Objectives: Understanding of the mortality and cause of death after ischemic stroke is important in helping hospitals targeting potential preventable and treatable medical conditions, and optimizing management strategies. The purpose of the study was to investigate California-specific mortality and cause of death following hospitalization for acute ischemic stroke based on patient demographic characteristics in a large patient population.
Methods: Adult patients admitted to California-licensed acute care hospitals for acute ischemic stroke from 2013 to 2014 were included in the study. Data were from the California patient discharge data, linked to California death certificate records (2013 to 2014) using patient’ social security number as the common identifier. Mortality rates and causes of death based on patient gender, age, race, and expected payer were evaluated.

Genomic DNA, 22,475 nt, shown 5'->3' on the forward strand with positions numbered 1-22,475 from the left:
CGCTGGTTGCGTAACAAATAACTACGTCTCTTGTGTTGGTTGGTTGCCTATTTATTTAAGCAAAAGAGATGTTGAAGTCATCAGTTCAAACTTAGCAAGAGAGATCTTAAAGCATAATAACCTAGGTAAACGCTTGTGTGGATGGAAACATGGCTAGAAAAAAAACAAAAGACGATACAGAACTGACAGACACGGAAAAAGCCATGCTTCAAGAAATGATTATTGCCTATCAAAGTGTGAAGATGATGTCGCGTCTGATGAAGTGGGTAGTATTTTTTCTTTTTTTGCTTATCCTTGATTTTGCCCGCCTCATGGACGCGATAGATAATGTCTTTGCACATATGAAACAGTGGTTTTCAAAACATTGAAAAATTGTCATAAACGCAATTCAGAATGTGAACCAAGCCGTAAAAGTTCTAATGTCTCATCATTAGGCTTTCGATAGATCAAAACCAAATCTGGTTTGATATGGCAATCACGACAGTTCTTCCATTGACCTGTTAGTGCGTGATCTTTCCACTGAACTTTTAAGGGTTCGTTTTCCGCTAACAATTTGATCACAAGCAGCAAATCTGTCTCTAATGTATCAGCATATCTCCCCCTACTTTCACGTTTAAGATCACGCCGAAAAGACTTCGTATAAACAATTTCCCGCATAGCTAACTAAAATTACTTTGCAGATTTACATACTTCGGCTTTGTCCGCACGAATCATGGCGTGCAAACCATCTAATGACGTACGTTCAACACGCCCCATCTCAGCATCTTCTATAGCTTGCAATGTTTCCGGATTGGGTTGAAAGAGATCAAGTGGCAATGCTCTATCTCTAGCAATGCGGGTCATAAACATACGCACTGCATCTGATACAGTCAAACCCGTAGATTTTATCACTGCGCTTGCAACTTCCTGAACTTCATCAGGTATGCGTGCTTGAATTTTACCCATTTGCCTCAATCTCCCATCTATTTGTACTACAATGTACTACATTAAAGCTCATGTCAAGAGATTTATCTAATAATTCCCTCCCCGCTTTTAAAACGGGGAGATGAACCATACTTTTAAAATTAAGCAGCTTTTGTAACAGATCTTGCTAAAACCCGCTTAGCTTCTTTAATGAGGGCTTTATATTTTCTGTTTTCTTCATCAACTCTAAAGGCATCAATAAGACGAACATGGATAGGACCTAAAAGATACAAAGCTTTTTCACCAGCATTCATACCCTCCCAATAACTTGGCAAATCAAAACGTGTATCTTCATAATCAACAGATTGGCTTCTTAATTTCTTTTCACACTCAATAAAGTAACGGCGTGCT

Results: Of 73,982 patients, 20.8% (15,428) had died by the end of study period. Nearly half of these deaths occurred within 30 days of admission, and a quarter of deaths happened within 7 days. Female, age >= 80, and white patients had a significant higher mortality rate. The cumulative all-cause mortality rate was 10.0% at 30 days, and 19.3% at 1 year. Over 70% of the patients died from diseases of the circulatory system, while stroke contributed to 43.4%. Deaths within 7 days were primarily caused by stroke as well as fibrillation and flutter. Female, age >= 80, white and Medicare patients tended to die from diseases of the circulatory system while male, younger, black and Medi-Cal (California’s Medicaid program) patients were more likely died from cancer.
Conclusion: Mortality and cause of death varied significantly by patient demographic characteristics. Effective interventions and preventions based on patient demography as well as better management of stroke and fibrillation & flutter in first week may reduce the stroke mortality rates and improve hospital quality.